Railways and Cyclists (more comments) 1897




After 17 years of cycling, during which period I have toured in most parts of the British Isles and many parts of the Continent, I have come to the conclusion that the best method of dealing with bicycles on the railways is the Continental system; they must be treated as luggage to be dealt with by the railway company’s staff and not the passenger; they should be handed in at the parcels office not less than ten minutes before the starting time of the particular train the owner wishes them to go by. The railway company would then have ample time to see them properly sorted as to their destinations and safely packed, an extra luggage van being added to the train, if the number of machines require it. This would not only secure safer carriage of the cycles with less trouble to their owners, but would also save a large amount of annoyance to the ordinary passengers, who may fairly complain of the confusion which reigns supreme at many of the stations on the main roads a few miles out of London when a fine Saturday afternoon turns to a wet evening. Many riders are physically unfit to attempt a ten miles ride against wind and rain, while others who can afford to will willingly pay the railway charges to avoid the dirt and discomfort of a ride in the wet; and so the platforms for the town trains at many stations close to the great main roads, such as Barnet, become crowded with cyclists of either sex rushing their cycles about the platform to the annoyance of ordinary passengers, who can hardly be expected to patiently submit to being charged by the muddy wheels of an excited cyclist who is vainly endeavouring to, discover at which end of the train his or her machine is to be carried. The staff of our great railway companies hardly get full justice from many of the public, who are too impatient for fresh arrangements which can only be made after some experience to enable them to judge what will best meet the requirements of their customers. But after your full ventilation of the matter in your columns we may with perfect confidence, I think, look forward to next season finding most of the companies quite prepared with a well thought-out scheme.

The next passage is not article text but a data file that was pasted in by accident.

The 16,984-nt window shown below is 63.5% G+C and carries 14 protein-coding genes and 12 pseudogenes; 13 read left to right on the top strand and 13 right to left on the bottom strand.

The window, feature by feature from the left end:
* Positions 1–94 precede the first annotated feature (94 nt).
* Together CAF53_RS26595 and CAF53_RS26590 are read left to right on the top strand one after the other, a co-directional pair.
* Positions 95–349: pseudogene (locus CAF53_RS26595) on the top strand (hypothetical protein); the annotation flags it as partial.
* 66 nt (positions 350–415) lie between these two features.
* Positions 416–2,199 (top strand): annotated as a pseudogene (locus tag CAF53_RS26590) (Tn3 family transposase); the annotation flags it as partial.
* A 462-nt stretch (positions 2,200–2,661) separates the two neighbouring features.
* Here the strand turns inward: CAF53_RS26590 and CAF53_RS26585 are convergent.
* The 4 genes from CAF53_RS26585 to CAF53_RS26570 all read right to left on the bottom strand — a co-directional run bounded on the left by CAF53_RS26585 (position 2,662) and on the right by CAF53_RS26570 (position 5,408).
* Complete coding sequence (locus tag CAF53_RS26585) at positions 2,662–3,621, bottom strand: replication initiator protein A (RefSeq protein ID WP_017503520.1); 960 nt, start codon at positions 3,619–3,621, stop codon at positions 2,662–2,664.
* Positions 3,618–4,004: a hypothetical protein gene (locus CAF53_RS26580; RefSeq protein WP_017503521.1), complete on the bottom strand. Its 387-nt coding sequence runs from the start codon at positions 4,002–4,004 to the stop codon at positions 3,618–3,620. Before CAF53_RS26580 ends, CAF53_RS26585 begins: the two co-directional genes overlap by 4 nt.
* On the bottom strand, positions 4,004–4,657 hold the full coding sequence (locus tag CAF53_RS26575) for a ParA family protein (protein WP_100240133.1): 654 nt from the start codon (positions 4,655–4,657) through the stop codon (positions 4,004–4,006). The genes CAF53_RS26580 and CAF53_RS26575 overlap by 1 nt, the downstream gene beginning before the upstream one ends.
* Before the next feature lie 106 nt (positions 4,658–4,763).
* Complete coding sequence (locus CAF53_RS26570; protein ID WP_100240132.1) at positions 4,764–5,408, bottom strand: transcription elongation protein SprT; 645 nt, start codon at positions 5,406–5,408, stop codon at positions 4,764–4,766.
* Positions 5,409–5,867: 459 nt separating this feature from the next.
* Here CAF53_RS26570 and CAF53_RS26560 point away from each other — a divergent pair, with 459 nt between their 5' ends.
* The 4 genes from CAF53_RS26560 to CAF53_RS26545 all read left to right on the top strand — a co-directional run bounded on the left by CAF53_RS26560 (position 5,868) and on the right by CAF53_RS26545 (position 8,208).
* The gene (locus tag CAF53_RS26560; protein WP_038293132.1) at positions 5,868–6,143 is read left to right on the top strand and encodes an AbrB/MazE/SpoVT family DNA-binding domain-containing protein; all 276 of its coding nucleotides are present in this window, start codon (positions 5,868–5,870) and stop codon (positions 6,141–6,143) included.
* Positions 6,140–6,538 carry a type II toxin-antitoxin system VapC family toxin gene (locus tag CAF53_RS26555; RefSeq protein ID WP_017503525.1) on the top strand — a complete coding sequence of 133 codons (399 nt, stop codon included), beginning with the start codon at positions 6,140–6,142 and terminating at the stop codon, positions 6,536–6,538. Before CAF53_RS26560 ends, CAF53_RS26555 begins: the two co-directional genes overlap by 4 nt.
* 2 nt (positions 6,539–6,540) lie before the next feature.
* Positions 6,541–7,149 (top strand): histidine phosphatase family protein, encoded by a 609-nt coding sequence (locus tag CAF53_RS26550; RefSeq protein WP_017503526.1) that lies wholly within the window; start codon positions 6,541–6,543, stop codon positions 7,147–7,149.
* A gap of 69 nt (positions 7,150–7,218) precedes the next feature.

I am yours, &c.

                                                M. A., LL. B., CANTAB
The Times, Saturday, Sept 25, 1897; pg. 11


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